Pivot Switch­blade

Stick it to big sin­gle­track

Canadian Cycling Magazine - - CONTENTS - reviewed by Matt Stet­son

Stick it to big sin­gle­track

Named af­ter ev­ery­one’s favourite back al­ley mug­ging weapon and just as use­ful in hairy sit­u­a­tions on the trail, the Pivot Switch­blade is carv­ing a rep­u­ta­tion as a go-to light­weight en­duro bike with mul­ti­ple wheel op­tions. I tested the 2017 edi­tion while at the Mul­berry Gap in El­li­jay, Ga., this past spring on the Pin­hoti Trail which is part of the Ap­palachian Trail Net­work.

The Switch­blade I tested was the Pro Xt/xtr 1x 29 ver­sion. Spec’d with a 135-mm Fox Float Fac­tory dps Evol Kashima shock and a 150-mm Fox 36 Fac­tory Kashima fork, the bike lands on the longer-travel side of the 29er spec­trum. Even with the big wheels, Pivot has man­aged to achieve a 428-mm chain­stay length, which is stag­ger­ingly short for a 29er frame with 135 mm of travel. This short rear end makes the Switch­blade a very nim­ble and fun bike that rails cor­ners. The frame will ac­cept tires as wide as 3.25” on 27.5”-plus hoops. If you want the added trac­tion of a 27.5”-plus tire, the Switch­blade can han­dle it. The two wheel op­tions and their tire-width ranges are great, but they do come at a cost. The Switch­blade uses a 157-mm rear-hub spac­ing more com­monly found on down­hill bikes. This con­fig­u­ra­tion will nar­row the range of the wheels avail­able for this bike. My model had su­per stiff Reynolds car­bon wheels laced into In­dus­try Nine hubs that Pivot of­fers as an op­tional up­grade.

The Switch­blade uses a Dw-link style rear sus­pen­sion that re­ally soaks up the bumps when speed­ing through rough sec­tions of trail. The 67.25-de­gree head-tube an­gle paired with the shorter rear end in­spires con­fi­dence on steeper sec­tions of trail, where a lot of 29ers would have your rear end flirt­ing with spin­ning rub­ber. The Switch­blade truly feels like a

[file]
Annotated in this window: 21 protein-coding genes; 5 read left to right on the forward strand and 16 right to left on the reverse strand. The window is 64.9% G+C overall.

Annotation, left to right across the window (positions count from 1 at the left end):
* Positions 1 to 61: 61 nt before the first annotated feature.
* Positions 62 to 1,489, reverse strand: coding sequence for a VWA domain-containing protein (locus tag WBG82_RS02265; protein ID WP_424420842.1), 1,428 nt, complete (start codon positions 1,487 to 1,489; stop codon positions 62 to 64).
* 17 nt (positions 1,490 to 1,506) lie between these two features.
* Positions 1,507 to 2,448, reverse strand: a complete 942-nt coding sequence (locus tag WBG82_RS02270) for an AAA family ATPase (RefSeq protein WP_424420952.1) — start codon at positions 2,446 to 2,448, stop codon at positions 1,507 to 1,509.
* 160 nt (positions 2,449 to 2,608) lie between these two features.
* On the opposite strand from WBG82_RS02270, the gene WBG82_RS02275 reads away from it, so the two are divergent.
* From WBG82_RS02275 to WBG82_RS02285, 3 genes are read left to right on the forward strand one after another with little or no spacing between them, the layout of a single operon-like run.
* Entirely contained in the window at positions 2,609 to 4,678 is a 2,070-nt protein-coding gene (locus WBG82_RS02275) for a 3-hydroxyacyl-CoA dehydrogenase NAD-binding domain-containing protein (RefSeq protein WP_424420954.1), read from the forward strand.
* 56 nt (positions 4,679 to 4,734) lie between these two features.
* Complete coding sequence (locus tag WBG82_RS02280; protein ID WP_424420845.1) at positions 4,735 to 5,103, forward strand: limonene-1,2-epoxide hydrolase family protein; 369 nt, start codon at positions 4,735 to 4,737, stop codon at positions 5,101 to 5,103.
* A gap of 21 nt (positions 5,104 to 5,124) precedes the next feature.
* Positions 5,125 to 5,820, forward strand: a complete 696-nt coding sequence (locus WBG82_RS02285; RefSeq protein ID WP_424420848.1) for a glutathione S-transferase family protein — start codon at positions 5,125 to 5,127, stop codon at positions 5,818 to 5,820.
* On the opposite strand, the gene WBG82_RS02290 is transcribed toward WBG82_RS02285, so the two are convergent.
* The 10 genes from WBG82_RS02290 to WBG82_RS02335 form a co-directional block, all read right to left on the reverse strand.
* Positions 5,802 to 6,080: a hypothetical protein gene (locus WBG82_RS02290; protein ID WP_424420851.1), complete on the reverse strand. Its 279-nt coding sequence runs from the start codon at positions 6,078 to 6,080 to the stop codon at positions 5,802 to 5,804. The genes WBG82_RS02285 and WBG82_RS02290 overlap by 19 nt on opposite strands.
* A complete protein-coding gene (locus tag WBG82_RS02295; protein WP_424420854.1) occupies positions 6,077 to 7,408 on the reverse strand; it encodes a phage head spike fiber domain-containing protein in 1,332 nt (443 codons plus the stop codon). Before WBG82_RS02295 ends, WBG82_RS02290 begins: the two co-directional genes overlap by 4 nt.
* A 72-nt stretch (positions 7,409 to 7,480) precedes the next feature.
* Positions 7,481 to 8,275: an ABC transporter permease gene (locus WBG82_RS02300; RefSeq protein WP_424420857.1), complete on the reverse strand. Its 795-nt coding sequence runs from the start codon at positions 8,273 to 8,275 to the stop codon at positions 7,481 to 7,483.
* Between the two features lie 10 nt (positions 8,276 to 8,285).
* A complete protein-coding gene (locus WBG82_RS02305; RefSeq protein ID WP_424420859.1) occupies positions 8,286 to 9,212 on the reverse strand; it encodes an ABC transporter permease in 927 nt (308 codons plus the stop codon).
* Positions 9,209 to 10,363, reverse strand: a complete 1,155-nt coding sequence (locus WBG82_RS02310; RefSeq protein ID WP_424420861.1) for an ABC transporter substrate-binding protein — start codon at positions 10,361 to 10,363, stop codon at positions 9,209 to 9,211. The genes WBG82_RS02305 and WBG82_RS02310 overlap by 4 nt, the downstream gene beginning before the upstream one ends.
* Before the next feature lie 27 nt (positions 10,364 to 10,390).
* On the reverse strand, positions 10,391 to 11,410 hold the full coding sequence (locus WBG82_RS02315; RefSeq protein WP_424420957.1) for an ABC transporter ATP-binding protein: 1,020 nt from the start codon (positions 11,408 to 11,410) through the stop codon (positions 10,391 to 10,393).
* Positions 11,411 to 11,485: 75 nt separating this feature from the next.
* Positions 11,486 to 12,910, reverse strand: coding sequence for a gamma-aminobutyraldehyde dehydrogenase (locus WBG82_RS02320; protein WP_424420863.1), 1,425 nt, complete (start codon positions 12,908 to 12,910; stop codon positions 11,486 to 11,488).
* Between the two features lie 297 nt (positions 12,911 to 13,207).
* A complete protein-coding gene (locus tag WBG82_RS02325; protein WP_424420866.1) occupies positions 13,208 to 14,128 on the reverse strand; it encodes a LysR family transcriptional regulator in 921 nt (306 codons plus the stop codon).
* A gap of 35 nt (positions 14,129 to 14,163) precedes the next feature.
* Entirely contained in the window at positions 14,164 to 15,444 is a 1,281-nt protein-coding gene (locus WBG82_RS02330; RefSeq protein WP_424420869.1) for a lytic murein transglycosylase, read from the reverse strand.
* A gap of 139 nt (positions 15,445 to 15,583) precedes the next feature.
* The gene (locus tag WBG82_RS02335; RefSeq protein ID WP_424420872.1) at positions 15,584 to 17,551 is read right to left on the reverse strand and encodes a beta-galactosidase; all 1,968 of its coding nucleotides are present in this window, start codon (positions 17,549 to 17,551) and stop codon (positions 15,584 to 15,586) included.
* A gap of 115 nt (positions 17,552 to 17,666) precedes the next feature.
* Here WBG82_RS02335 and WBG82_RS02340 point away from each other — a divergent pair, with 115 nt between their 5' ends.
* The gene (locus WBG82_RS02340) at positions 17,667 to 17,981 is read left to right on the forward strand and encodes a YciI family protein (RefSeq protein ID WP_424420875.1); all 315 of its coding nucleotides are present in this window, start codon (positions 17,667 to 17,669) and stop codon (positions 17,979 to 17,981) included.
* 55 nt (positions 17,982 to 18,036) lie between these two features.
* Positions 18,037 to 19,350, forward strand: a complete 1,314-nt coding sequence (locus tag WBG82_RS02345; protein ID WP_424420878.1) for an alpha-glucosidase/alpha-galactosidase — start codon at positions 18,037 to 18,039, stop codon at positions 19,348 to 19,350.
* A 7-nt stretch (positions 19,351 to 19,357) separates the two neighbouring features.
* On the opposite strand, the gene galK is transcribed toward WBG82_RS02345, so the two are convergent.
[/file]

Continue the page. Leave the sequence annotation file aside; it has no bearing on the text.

trail bike with cross coun­try man­ners. It’s able to tackle all the rough and steep sec­tions, but is happy to pedal back to the top again. You prob­a­bly won’t be get­ting any up­hill koms on the Switch­blade con­sid­er­ing it has 150 mm travel up front, but with care­ful fron­twheel place­ment most switch­backs are man­age­able.

My Pro model Switch­blade came with an xtr/xt 1 x 11 (11-48 tooth) driv­e­train paired with a Race Face Aef­fect SL crank sport­ing a 30-tooth ring. I found the gear range to be more than ad­e­quate even on some of my longer rides with ex­tended climbs. Brak­ing duties were han­dled by the Shi­mano XT brakes, which have am­ple power, but could ben­e­fit from some added mod­u­la­tion. Pivot also in­cludes a wtb Vigo Race sad­dle atop a Fox Trans­fer drop­per post with stealth ca­ble rout­ing that per­formed flaw­lessly dur­ing the test.

Pivot has done a good job of mak­ing a 29er that is more nim­ble and ca­pa­ble on tech­ni­cal trail, but still ef­fi­cient and man­age­able when it comes to ped­alling. This is a great bike for all-day back­coun­try ex­cur­sions or lap­ping some tech­ni­cal, rocky East Coast trails.

“It truly feels like a trail bike with cross coun­try man­ners.”

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